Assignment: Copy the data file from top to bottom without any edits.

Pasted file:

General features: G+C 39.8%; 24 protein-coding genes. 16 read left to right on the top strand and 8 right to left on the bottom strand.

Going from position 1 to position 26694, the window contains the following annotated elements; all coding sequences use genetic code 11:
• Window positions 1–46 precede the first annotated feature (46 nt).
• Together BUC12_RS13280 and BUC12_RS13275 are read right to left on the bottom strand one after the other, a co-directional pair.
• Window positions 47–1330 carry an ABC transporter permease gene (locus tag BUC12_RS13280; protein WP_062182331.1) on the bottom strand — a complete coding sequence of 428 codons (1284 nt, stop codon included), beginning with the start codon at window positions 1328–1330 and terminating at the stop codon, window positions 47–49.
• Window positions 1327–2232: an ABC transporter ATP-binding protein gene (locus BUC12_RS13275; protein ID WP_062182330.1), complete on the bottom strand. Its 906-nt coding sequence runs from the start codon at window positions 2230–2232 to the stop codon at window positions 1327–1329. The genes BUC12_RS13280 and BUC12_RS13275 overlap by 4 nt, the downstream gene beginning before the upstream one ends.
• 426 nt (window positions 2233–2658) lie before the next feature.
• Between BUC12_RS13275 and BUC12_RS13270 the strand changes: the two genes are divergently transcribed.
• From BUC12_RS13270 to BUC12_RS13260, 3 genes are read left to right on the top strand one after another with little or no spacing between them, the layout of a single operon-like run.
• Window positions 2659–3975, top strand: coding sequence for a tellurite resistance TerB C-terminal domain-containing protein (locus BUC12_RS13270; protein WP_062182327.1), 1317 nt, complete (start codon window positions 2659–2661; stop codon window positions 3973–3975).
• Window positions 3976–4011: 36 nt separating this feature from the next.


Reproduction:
General features: G+C 39.8%; 24 protein-coding genes. 16 read left to right on the top strand and 8 right to left on the bottom strand.

Going from position 1 to position 26694, the window contains the following annotated elements; all coding sequences use genetic code 11:
• Window positions 1–46 precede the first annotated feature (46 nt).
• Together BUC12_RS13280 and BUC12_RS13275 are read right to left on the bottom strand one after the other, a co-directional pair.
• Window positions 47–1330 carry an ABC transporter permease gene (locus tag BUC12_RS13280; protein WP_062182331.1) on the bottom strand — a complete coding sequence of 428 codons (1284 nt, stop codon included), beginning with the start codon at window positions 1328–1330 and terminating at the stop codon, window positions 47–49.
• Window positions 1327–2232: an ABC transporter ATP-binding protein gene (locus BUC12_RS13275; protein ID WP_062182330.1), complete on the bottom strand. Its 906-nt coding sequence runs from the start codon at window positions 2230–2232 to the stop codon at window positions 1327–1329. The genes BUC12_RS13280 and BUC12_RS13275 overlap by 4 nt, the downstream gene beginning before the upstream one ends.
• 426 nt (window positions 2233–2658) lie before the next feature.
• Between BUC12_RS13275 and BUC12_RS13270 the strand changes: the two genes are divergently transcribed.
• From BUC12_RS13270 to BUC12_RS13260, 3 genes are read left to right on the top strand one after another with little or no spacing between them, the layout of a single operon-like run.
• Window positions 2659–3975, top strand: coding sequence for a tellurite resistance TerB C-terminal domain-containing protein (locus BUC12_RS13270; protein WP_062182327.1), 1317 nt, complete (start codon window positions 2659–2661; stop codon window positions 3973–3975).
• Window positions 3976–4011: 36 nt separating this feature from the next.